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Perchance to dream.


Quick--name the single most time-consuming activity in our lives. By the time we reach the "threescore and ten" mark, we will have been asleep for a cumulative period of as much as 20-25 years. We can't get along without it, yet it often eludes us. How much do we really know about this biological process?

A single cup of regular coffee at dinner is enough to keep some persons awake for hours after going to bed, but what can we do to induce sleep? Most of the time-honored remedies--brandy or a glass of warm milk at bedtime, an exercise program, a hot shower, a cigarette--are about as useful as Mark Twain's advice to "try lying on the end of the bed--then you might drop off." Although food may tend to induce sleep in the middle of the day, it is more likely to keep one awake when taken at bedtime, as are the other alleged remedies. Better to try reading, counting sheep, or any other activity that tends to take the mind off the cares of the day. Fortunately, most of us don't need any inducement--when bedtime arrives, sleep follows quickly.

Getting enough sleep can be a problem--but what is enough? During the growing-up, school and working years, the traditional eight hours seems to be reasonable for most persons, but older persons may require less. Daytime napping becomes more frequent in advancing years, but a tendency to sleep frequently or at length during the day before age 70 should be a cause for seeking medical advice.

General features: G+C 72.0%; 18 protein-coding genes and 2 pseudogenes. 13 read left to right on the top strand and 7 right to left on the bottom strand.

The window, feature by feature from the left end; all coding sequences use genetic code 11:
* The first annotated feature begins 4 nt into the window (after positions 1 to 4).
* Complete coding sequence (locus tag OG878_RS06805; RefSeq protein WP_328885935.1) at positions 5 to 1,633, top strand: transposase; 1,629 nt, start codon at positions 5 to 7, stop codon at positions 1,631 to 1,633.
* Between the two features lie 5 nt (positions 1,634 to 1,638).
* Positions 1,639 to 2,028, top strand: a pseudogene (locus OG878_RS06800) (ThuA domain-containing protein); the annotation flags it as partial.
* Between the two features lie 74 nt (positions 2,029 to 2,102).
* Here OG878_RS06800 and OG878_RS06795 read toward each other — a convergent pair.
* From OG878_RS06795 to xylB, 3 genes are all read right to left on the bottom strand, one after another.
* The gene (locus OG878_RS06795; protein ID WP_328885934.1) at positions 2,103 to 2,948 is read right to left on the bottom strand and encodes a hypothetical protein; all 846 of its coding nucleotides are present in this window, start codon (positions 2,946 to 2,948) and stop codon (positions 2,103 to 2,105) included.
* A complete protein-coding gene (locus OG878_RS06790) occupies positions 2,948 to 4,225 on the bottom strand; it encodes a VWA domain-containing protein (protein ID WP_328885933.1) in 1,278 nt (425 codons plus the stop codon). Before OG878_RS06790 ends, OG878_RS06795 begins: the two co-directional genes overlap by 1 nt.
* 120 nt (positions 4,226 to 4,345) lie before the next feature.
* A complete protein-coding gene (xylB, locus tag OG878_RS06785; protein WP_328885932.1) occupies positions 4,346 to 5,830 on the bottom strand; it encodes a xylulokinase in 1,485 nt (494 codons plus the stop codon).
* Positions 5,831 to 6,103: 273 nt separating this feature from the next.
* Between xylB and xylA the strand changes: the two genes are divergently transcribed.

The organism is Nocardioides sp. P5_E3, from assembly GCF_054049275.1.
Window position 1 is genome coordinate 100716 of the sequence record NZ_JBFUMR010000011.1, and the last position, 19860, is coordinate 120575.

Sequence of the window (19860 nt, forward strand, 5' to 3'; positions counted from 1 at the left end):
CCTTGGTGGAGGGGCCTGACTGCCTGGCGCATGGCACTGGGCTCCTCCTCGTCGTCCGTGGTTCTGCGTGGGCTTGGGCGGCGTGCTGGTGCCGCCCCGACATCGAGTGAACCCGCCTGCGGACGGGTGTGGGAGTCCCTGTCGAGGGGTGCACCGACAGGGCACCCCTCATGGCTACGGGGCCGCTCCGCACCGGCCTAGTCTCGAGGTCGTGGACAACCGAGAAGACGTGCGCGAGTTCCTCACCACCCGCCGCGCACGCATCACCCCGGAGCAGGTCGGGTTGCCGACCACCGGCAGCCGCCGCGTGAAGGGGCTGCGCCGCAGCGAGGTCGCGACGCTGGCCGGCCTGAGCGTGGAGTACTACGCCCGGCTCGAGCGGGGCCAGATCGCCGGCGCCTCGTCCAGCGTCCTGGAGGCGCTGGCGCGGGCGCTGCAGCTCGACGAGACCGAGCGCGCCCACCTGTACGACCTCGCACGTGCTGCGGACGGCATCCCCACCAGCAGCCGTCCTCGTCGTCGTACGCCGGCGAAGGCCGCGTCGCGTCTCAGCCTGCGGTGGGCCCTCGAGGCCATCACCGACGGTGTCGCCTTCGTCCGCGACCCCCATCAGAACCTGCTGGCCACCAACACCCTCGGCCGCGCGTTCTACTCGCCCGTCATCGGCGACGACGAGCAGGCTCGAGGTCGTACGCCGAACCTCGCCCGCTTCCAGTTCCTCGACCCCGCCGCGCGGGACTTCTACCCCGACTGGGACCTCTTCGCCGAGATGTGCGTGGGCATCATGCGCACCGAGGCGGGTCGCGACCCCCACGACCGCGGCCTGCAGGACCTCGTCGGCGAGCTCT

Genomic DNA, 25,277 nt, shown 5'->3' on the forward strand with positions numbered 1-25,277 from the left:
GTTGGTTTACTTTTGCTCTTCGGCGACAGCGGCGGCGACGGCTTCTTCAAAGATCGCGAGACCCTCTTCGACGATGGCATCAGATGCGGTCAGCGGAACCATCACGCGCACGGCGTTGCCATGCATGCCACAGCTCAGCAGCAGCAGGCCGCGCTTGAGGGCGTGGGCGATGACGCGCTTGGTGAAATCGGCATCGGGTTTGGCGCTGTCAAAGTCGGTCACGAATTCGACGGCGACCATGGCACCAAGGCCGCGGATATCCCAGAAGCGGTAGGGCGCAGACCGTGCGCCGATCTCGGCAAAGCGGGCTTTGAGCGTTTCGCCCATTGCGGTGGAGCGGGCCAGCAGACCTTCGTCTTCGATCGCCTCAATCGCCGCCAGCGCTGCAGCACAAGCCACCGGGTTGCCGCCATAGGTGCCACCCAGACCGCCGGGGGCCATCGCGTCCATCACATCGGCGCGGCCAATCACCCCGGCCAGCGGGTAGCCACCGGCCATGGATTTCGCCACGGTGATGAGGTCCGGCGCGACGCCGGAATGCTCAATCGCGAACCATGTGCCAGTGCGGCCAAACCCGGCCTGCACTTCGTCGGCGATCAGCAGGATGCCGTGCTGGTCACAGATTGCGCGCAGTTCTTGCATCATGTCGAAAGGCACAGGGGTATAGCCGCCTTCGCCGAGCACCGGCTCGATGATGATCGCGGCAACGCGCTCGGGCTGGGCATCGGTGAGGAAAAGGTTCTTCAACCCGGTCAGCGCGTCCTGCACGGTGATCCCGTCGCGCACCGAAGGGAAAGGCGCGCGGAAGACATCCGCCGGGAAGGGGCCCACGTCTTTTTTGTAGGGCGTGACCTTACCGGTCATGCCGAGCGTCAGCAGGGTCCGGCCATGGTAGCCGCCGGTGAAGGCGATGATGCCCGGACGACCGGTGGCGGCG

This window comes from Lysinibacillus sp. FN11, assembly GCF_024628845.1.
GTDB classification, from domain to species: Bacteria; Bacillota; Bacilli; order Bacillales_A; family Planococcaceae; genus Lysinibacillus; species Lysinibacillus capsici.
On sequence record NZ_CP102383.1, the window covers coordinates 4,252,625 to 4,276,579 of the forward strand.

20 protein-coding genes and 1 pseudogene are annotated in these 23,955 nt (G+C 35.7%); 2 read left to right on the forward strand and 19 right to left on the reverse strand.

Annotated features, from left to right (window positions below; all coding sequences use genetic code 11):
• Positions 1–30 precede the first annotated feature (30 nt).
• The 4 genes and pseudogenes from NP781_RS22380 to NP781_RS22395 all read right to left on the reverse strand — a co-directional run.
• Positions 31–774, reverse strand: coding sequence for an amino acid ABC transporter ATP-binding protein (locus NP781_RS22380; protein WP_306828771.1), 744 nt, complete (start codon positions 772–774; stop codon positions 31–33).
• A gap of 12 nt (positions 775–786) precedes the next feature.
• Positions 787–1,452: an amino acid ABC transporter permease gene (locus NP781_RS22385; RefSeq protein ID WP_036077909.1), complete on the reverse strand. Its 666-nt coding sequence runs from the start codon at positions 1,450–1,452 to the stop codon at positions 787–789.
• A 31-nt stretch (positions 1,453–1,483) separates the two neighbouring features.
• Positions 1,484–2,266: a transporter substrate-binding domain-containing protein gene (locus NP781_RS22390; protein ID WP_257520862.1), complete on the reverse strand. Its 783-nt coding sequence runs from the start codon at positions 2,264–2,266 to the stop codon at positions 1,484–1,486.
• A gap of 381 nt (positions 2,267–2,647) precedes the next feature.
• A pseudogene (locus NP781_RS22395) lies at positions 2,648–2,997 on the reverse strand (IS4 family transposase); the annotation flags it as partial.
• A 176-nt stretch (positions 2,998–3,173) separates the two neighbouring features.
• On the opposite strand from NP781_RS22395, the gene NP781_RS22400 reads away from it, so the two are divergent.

Waking during the night and having difficulty getting back to sleep can also be a distressing problem. All of us experience waking up at some time during the night, and, as we get older, these episodes increase greatly--from a dozen or so times in young adulthood to as many as 100 or more times in the advanced years. Thankfully, most of these episodes are "microarousals" that occur when we are not even conscious. Respiratory problems are responsible for most sleep disturbances in older persons. Apnea, a cessation of breathing that may last from ten seconds to as much as a minute, is the most common of these respiratory problems; its severe form, sleep apnea, may require surgical intervention to correct its underlying cause. Sleep medications are big business these days, but even over-the-counter preparations should be used only upon a physician's advice.
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Title Annotation:sleep's biological process
Publication:Medical Update
Date:Jun 1, 1990
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